Euro zone business activity picked up more than expected in October as new work for services companies flooded in at the fastest rate since April.
But there was still no sign of inflationary pressures, a survey showed today.
The survey data should be welcomed by the European Central Bank, coming more than six months after it embarked on a trillion-euro quantitative easing programme to try and boost inflation and growth in the troubled bloc.
What will disappoint policymakers was the way companies cut prices again, after holding them steady in September and increasing them for the first time in more than three years during August.
Consumer prices fell in the euro zone in September, but the ECB - which wants to see inflation just below 2% - left monetary policy unchanged at its meeting yesterday.
ECB President Mario Draghi said after the meeting the bank would review in December what more it could do to tackle the threat of weak prices, saying risks to inflation and growth remained on the downside.
Markit's Composite Flash Purchasing Managers' Index, based on surveys of thousands of companies and considered a good guide to growth, came in at 54 this month.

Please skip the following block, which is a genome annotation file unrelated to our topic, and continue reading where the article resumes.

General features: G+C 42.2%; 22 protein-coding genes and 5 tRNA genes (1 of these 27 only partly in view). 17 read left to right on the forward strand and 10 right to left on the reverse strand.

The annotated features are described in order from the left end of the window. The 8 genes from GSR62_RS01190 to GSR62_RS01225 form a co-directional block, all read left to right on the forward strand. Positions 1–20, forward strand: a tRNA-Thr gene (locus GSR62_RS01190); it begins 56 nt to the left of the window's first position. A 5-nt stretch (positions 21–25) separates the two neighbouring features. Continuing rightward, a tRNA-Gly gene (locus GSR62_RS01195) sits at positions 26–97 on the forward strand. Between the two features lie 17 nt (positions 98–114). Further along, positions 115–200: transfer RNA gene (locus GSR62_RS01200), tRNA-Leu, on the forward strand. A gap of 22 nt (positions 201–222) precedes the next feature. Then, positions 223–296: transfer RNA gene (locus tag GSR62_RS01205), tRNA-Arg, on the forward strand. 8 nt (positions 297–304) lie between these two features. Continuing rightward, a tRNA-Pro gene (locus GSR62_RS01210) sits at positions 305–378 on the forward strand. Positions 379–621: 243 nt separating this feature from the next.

This was up from September's 53.6 and was above even the most optimistic forecast in a Reuters poll, which predicted a dip to 53.4.
The index has been above the 50 mark that separates growth from contraction since July 2013.
"It's a sign the economy is performing reasonably well. However, it suggests that while QE appears to be having some benefit, it's not having a big enough benefit," said Chris Williamson, Markit's chief economist.
Williamson said the survey pointed to fourth quarter economic growth of 0.4%, in line with a Reuters poll last week.
The composite output price index dipped to 49.8 from last month's 50, but price cutting meant the new business index for services rose to a six-month high of 54.1 from 53.6.
That drove the overall services PMI up to 54.2 from 53.7, confounding expectations in a Reuters poll for a fall to 53.5. A sister survey covering manufacturers held steady at September's 52, beating the median forecast.
A factory output index, which feeds into the composite PMI, dipped to 53.3 from 53.4 but manufacturers appeared to benefit from a weaker euro it has weakened by 7% this year - as the new export orders index rose to a four-month high of 52.6.
"If there is anything positive we can get from this it is that we are seeing signs of companies being more aggressive in terms of boosting their productivity and competitiveness," Williamson said.